Beginning January 8, 2018 the Town of Fountain Hills, Arizona was awarded the rare distinction of being designated an International Dark Sky Community by the International Dark Sky Association (IDA). It is one of only two International Dark Sky Communities located near a major metropolitan area. In total, only 16 communities in the world have previously earned this prestigious designation.
Long known for having one of the world’s tallest fountains at 560 feet, its backdrop of the Sonoran Desert mountains, its many great festivals and its mountain preserve, Fountain Hills has adopted a mission to preserve another of its natural assets, its dark sky.
Because of the effort of the FHDSA (Fountain Hills Dark Sky Association) and the support of the town council and town staff, the outdoor lighting and sign ordinances were updated to address new causes of light pollution.
The local astronomy club, in cooperation with the library, offers monthly star parties to introduce people to planets, constellations, and extraordinary stellar objects. FHDSA Board Member and former mayor Jay Schlum has stated, “Some residents moved here because of the dark skies and even have their own domed observatories in their back yard.”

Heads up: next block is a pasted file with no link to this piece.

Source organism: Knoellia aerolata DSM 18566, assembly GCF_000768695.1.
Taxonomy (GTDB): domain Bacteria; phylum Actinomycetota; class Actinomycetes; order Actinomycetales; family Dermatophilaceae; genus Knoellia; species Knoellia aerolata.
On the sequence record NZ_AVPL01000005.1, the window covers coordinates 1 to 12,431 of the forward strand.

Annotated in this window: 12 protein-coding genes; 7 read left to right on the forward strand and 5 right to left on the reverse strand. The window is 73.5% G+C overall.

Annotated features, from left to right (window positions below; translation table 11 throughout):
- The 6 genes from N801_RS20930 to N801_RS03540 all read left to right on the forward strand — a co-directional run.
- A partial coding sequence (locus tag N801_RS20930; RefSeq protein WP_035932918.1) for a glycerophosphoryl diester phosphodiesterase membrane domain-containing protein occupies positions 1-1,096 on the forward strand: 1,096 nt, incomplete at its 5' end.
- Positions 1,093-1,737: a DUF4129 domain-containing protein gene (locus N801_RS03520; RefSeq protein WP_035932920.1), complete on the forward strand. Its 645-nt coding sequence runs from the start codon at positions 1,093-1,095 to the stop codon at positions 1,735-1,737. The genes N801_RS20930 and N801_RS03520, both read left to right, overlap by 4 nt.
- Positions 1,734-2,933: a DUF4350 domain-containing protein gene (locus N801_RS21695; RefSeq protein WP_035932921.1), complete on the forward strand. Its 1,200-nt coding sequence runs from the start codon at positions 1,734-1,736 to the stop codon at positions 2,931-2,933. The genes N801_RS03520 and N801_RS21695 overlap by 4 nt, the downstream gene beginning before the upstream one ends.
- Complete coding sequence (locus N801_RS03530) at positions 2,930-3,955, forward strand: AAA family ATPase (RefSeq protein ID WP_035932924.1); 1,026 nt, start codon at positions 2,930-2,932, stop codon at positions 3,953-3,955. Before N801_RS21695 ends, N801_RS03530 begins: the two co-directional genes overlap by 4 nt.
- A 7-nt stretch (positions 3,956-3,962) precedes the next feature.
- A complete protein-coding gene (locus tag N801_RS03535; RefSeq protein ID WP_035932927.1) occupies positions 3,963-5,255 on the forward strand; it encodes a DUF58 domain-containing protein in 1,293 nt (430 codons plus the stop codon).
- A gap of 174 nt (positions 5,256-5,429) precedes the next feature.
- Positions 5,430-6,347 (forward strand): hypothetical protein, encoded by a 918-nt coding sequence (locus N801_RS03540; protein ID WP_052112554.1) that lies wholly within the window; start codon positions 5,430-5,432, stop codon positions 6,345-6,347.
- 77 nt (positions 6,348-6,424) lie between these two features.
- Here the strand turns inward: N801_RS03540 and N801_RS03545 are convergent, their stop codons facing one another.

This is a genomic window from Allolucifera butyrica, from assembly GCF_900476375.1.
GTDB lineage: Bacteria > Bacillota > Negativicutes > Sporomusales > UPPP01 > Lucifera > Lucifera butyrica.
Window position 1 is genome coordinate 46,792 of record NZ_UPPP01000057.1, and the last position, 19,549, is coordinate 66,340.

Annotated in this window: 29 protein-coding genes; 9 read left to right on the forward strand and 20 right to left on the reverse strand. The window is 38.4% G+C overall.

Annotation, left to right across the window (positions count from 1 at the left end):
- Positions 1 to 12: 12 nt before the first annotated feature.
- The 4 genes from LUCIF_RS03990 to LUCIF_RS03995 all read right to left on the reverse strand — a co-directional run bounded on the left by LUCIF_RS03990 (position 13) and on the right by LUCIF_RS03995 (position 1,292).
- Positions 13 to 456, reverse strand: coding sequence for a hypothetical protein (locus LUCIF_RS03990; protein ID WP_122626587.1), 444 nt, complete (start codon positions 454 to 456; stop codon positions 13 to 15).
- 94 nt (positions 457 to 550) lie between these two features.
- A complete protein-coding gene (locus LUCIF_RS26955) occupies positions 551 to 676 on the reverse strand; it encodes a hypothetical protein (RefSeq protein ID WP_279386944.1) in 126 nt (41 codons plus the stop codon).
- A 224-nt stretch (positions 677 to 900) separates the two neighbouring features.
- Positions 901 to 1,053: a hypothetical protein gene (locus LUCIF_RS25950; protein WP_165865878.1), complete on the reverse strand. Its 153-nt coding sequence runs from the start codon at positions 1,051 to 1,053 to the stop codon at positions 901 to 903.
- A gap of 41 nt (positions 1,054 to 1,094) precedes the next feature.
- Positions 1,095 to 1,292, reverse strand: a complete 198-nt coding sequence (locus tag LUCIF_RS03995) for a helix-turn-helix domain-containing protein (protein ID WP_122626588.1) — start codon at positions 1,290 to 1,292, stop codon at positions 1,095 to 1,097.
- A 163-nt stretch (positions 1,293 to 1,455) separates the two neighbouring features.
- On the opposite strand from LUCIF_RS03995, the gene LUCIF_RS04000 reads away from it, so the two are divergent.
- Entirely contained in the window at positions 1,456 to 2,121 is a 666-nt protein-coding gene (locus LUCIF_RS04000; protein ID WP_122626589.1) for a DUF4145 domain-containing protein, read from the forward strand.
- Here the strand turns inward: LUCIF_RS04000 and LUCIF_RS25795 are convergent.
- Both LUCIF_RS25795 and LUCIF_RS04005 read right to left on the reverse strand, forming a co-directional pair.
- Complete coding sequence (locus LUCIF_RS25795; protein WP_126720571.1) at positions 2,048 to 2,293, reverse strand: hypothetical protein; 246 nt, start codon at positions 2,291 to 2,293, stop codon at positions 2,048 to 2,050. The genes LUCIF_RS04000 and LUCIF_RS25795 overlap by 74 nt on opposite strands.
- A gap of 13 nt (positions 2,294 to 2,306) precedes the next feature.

To give more people the opportunity to enjoy the night sky, three telescopes were donated to the Fountain Hills Library by FHDSA Board Member Dr. Craig Gimbel. The telescopes can be checked out just like books and this program resulted in a national award for the library.
Fountain Hills feels privileged to be a dark sky oasis in the Valley of the Sun. Surrounded by mountains, parks, national forest, and tribal lands, this community in the far northeast corner of the Phoenix metropolitan area enjoys dark skies and the prestigious designation of International Dark Sky Community.
Active citizen involvement, supportive Town leadership, and outstanding guidance from IDA staff resulted in an updated outdoor lighting ordinance, many presentations to explain light pollution and smart lighting, and countless star parties to foster a greater appreciation of the night sky.
To celebrate becoming only the 17 Dark Sky Community in the world, gain broader support, and further educate, a Dark Sky Festival was held with speakers, art and photo contests, a huge star party, and much more. Its great success led to the scheduling of an annual Dark Sky Festival each March.